rss
J Epidemiol Community Health 65:A14 doi:10.1136/jech.2011.142976a.30
  • Chronic disease
  • 1.4 Cardiovascular Chair: Dr. Susana Sans, Spain

O1-4.1 Explaining recent coronary heart disease mortality trends in England by socioeconomic circumstances, 2000–2007

  1. S Capewell3
  1. 1Health Care Evaluation Group, Dept of Epidemiology and Public Health, UCL, London, UK
  2. 2Pensions and Annuity Group, Legal and General plc, London, UK
  3. 3School of Population, Community and Behavioural Sciences, University of Liverpool, Liverpool, UK

Abstract

Introduction The continuing fall in coronary heart disease mortality rates is widely celebrated. However, the impact of public policies and treatments is poorly quantified and hardly ever by socioeconomic group.

Methods Using a previously validated epidemiological model we estimated the contribution of risk factor changes and evidence-based treatments to reduce CHD mortality in adults aged over 25 years between 2000 and 2007 in England, both overall and by deprivation quintiles.

Results CHD mortality rates fell by 35% (219 to 142 deaths per 100 000), resulting in 38 070 fewer deaths in 2007 compared with 2000. Decreases in major cardiovascular risk factors were generally modest accounting for −37% of the total decrease in CHD mortality overall. This ranged from −50% in the most deprived quintile to −30% in the most affluent. The biggest contribution came from a fall in systolic blood pressure (−33%). Other gains were modest: total plasma cholesterol (−6%), smoking (−4%) and inactivity (−2%). Furthermore, these benefits were negated by increases in BMI and diabetes (+11%).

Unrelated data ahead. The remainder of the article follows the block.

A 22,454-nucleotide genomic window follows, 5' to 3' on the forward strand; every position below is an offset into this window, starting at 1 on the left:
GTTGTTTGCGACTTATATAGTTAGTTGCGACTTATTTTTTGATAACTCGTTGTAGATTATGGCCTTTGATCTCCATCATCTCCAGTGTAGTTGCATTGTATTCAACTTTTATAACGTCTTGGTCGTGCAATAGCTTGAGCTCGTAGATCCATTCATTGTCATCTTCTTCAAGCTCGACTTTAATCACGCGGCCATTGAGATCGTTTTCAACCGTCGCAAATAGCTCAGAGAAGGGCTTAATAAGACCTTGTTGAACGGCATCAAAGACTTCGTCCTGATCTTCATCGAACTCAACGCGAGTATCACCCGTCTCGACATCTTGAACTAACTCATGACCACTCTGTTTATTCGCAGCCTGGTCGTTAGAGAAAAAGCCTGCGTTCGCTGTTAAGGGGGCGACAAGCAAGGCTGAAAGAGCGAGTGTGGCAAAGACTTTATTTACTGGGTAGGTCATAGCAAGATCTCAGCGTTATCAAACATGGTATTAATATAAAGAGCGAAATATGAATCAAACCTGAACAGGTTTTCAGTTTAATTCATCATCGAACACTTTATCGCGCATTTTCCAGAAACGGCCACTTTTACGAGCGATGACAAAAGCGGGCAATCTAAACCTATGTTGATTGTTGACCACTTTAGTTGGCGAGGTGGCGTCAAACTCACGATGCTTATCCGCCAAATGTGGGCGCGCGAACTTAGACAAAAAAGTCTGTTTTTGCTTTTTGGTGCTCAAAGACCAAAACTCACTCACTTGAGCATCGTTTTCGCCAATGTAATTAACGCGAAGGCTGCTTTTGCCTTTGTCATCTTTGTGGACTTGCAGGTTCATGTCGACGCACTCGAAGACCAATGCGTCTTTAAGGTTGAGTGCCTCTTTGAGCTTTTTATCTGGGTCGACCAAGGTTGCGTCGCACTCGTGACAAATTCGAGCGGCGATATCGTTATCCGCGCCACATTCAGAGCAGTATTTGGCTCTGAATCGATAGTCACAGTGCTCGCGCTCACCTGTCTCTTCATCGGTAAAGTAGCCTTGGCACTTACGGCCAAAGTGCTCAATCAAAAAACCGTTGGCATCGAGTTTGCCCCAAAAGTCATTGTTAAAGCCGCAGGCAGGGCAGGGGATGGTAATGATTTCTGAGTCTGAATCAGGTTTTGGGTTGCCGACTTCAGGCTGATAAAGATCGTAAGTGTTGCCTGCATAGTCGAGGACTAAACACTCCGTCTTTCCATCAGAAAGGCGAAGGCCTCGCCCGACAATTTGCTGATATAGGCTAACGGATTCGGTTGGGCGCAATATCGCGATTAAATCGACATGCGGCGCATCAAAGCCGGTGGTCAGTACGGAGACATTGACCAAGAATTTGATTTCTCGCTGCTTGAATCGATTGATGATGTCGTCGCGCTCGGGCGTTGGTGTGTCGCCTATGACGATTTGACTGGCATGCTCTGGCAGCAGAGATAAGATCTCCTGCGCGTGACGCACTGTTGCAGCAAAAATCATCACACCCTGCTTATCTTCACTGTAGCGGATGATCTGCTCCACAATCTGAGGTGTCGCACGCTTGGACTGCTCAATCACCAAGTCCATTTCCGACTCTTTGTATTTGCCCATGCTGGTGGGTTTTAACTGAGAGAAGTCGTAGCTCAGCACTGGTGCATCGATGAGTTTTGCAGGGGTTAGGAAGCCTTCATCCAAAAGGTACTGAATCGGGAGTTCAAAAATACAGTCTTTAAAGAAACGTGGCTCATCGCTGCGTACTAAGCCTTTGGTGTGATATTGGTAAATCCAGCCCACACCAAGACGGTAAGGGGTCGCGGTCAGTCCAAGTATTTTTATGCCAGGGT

Treatments accounted for approximately half the mortality decline across all social groups. The largest contributors were medical therapies in community settings for lipid reduction (−14%), chronic angina (−13%) and secondary prevention (−11%).

Conclusions Much of the fall in CHD mortality in England between 2000 and 2007 was attributable to medical therapies, evenly distributed across social groups. This was unexpected, and probably reflects frustratingly small recent decreases in major cardiovascular risk factors, compounded by continuing rises in obesity and diabetes.